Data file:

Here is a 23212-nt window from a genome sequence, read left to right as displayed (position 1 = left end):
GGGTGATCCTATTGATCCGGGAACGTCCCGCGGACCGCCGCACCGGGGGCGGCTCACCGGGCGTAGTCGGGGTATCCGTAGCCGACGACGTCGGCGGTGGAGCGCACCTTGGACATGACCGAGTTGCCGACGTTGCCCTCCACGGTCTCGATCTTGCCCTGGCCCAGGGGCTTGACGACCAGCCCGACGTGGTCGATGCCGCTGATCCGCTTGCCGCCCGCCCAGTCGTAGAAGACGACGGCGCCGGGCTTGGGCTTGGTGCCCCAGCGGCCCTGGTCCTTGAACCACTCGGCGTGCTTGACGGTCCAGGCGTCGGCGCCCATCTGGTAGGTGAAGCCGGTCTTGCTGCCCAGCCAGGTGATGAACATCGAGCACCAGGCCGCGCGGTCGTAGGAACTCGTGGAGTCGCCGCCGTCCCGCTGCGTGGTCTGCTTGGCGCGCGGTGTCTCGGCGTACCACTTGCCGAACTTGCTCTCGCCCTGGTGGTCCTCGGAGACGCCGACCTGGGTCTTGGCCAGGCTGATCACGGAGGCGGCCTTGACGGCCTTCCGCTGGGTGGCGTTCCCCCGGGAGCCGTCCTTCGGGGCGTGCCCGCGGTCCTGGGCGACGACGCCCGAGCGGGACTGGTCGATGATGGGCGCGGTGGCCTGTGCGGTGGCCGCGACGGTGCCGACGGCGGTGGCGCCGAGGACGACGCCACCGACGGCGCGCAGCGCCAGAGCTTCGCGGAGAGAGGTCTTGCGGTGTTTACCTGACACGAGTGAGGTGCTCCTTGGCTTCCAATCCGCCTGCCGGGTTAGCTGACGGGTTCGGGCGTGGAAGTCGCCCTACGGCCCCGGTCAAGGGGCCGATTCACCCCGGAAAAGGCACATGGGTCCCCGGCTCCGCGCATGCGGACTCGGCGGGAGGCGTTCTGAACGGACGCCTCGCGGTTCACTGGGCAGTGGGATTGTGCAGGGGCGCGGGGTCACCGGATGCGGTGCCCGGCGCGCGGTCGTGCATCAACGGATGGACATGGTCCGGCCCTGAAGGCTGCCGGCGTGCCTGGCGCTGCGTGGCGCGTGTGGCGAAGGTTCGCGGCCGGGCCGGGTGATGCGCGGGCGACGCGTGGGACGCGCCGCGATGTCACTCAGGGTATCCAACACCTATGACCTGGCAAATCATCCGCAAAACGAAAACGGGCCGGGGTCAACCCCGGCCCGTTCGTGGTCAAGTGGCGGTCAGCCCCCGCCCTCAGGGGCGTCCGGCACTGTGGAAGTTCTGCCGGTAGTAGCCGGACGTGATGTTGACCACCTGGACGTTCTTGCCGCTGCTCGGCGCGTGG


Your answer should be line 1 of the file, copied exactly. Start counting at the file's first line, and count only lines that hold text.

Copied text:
Here is a 23212-nt window from a genome sequence, read left to right as displayed (position 1 = left end):